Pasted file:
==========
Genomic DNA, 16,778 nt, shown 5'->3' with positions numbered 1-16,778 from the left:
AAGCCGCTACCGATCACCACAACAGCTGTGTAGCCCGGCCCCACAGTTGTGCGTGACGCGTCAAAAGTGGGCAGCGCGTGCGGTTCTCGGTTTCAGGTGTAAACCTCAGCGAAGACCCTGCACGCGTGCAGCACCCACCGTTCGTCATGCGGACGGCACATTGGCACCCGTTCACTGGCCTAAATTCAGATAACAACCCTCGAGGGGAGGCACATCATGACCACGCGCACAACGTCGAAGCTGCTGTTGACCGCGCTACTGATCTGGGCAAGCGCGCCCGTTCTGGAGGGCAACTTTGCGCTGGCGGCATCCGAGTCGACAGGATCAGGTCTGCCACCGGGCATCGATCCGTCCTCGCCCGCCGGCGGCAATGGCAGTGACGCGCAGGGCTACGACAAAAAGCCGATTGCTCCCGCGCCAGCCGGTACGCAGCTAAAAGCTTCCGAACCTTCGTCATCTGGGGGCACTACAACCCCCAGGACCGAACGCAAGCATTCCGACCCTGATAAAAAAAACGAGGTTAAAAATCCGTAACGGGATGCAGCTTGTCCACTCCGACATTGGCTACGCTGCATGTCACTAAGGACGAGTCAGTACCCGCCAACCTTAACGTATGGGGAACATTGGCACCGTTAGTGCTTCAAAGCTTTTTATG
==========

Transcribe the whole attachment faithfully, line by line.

Genomic DNA, 16,778 nt, shown 5'->3' with positions numbered 1-16,778 from the left:
AAGCCGCTACCGATCACCACAACAGCTGTGTAGCCCGGCCCCACAGTTGTGCGTGACGCGTCAAAAGTGGGCAGCGCGTGCGGTTCTCGGTTTCAGGTGTAAACCTCAGCGAAGACCCTGCACGCGTGCAGCACCCACCGTTCGTCATGCGGACGGCACATTGGCACCCGTTCACTGGCCTAAATTCAGATAACAACCCTCGAGGGGAGGCACATCATGACCACGCGCACAACGTCGAAGCTGCTGTTGACCGCGCTACTGATCTGGGCAAGCGCGCCCGTTCTGGAGGGCAACTTTGCGCTGGCGGCATCCGAGTCGACAGGATCAGGTCTGCCACCGGGCATCGATCCGTCCTCGCCCGCCGGCGGCAATGGCAGTGACGCGCAGGGCTACGACAAAAAGCCGATTGCTCCCGCGCCAGCCGGTACGCAGCTAAAAGCTTCCGAACCTTCGTCATCTGGGGGCACTACAACCCCCAGGACCGAACGCAAGCATTCCGACCCTGATAAAAAAAACGAGGTTAAAAATCCGTAACGGGATGCAGCTTGTCCACTCCGACATTGGCTACGCTGCATGTCACTAAGGACGAGTCAGTACCCGCCAACCTTAACGTATGGGGAACATTGGCACCGTTAGTGCTTCAAAGCTTTTTATG